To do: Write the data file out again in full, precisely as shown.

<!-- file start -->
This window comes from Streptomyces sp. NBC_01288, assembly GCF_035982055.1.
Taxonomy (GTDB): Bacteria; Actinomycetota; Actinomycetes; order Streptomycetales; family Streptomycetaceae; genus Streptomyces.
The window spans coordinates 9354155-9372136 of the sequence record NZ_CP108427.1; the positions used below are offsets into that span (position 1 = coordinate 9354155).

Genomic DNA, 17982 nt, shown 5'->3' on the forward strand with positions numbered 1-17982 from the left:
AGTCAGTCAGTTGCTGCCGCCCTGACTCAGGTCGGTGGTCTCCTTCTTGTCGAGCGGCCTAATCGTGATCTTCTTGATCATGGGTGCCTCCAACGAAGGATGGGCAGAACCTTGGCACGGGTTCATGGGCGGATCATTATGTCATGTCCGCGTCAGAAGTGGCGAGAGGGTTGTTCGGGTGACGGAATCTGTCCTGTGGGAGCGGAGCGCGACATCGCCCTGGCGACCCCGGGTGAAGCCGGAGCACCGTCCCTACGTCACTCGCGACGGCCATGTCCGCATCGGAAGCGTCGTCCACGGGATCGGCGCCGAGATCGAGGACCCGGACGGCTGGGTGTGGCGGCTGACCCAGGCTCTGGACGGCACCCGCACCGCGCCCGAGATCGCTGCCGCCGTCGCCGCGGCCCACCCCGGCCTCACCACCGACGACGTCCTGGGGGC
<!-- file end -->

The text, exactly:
This window comes from Streptomyces sp. NBC_01288, assembly GCF_035982055.1.
Taxonomy (GTDB): Bacteria; Actinomycetota; Actinomycetes; order Streptomycetales; family Streptomycetaceae; genus Streptomyces.
The window spans coordinates 9354155-9372136 of the sequence record NZ_CP108427.1; the positions used below are offsets into that span (position 1 = coordinate 9354155).

Genomic DNA, 17982 nt, shown 5'->3' on the forward strand with positions numbered 1-17982 from the left:
AGTCAGTCAGTTGCTGCCGCCCTGACTCAGGTCGGTGGTCTCCTTCTTGTCGAGCGGCCTAATCGTGATCTTCTTGATCATGGGTGCCTCCAACGAAGGATGGGCAGAACCTTGGCACGGGTTCATGGGCGGATCATTATGTCATGTCCGCGTCAGAAGTGGCGAGAGGGTTGTTCGGGTGACGGAATCTGTCCTGTGGGAGCGGAGCGCGACATCGCCCTGGCGACCCCGGGTGAAGCCGGAGCACCGTCCCTACGTCACTCGCGACGGCCATGTCCGCATCGGAAGCGTCGTCCACGGGATCGGCGCCGAGATCGAGGACCCGGACGGCTGGGTGTGGCGGCTGACCCAGGCTCTGGACGGCACCCGCACCGCGCCCGAGATCGCTGCCGCCGTCGCCGCGGCCCACCCCGGCCTCACCACCGACGACGTCCTGGGGGC